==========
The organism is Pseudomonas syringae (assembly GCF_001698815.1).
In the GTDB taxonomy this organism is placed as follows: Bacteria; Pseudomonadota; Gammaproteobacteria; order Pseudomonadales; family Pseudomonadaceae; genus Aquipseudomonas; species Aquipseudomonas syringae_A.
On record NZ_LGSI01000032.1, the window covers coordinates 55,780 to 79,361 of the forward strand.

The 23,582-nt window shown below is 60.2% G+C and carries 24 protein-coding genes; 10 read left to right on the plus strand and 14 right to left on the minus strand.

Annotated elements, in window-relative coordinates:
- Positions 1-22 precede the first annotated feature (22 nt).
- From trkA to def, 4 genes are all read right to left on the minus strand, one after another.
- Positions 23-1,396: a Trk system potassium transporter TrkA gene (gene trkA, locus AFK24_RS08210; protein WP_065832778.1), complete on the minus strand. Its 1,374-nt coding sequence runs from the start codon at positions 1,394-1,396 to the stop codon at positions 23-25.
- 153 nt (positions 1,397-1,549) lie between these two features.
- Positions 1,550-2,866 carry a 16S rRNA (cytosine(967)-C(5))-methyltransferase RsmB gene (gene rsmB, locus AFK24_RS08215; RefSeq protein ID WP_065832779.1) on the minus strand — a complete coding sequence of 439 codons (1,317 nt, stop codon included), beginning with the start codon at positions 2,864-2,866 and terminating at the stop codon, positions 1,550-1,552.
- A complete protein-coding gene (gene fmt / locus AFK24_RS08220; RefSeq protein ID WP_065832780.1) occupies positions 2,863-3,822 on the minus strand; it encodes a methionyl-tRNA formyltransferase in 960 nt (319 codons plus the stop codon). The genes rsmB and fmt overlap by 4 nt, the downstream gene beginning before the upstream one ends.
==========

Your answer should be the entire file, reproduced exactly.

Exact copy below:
The organism is Pseudomonas syringae (assembly GCF_001698815.1).
In the GTDB taxonomy this organism is placed as follows: Bacteria; Pseudomonadota; Gammaproteobacteria; order Pseudomonadales; family Pseudomonadaceae; genus Aquipseudomonas; species Aquipseudomonas syringae_A.
On record NZ_LGSI01000032.1, the window covers coordinates 55,780 to 79,361 of the forward strand.

The 23,582-nt window shown below is 60.2% G+C and carries 24 protein-coding genes; 10 read left to right on the plus strand and 14 right to left on the minus strand.

Annotated elements, in window-relative coordinates:
- Positions 1-22 precede the first annotated feature (22 nt).
- From trkA to def, 4 genes are all read right to left on the minus strand, one after another.
- Positions 23-1,396: a Trk system potassium transporter TrkA gene (gene trkA, locus AFK24_RS08210; protein WP_065832778.1), complete on the minus strand. Its 1,374-nt coding sequence runs from the start codon at positions 1,394-1,396 to the stop codon at positions 23-25.
- 153 nt (positions 1,397-1,549) lie between these two features.
- Positions 1,550-2,866 carry a 16S rRNA (cytosine(967)-C(5))-methyltransferase RsmB gene (gene rsmB, locus AFK24_RS08215; RefSeq protein ID WP_065832779.1) on the minus strand — a complete coding sequence of 439 codons (1,317 nt, stop codon included), beginning with the start codon at positions 2,864-2,866 and terminating at the stop codon, positions 1,550-1,552.
- A complete protein-coding gene (gene fmt / locus AFK24_RS08220; RefSeq protein ID WP_065832780.1) occupies positions 2,863-3,822 on the minus strand; it encodes a methionyl-tRNA formyltransferase in 960 nt (319 codons plus the stop codon). The genes rsmB and fmt overlap by 4 nt, the downstream gene beginning before the upstream one ends.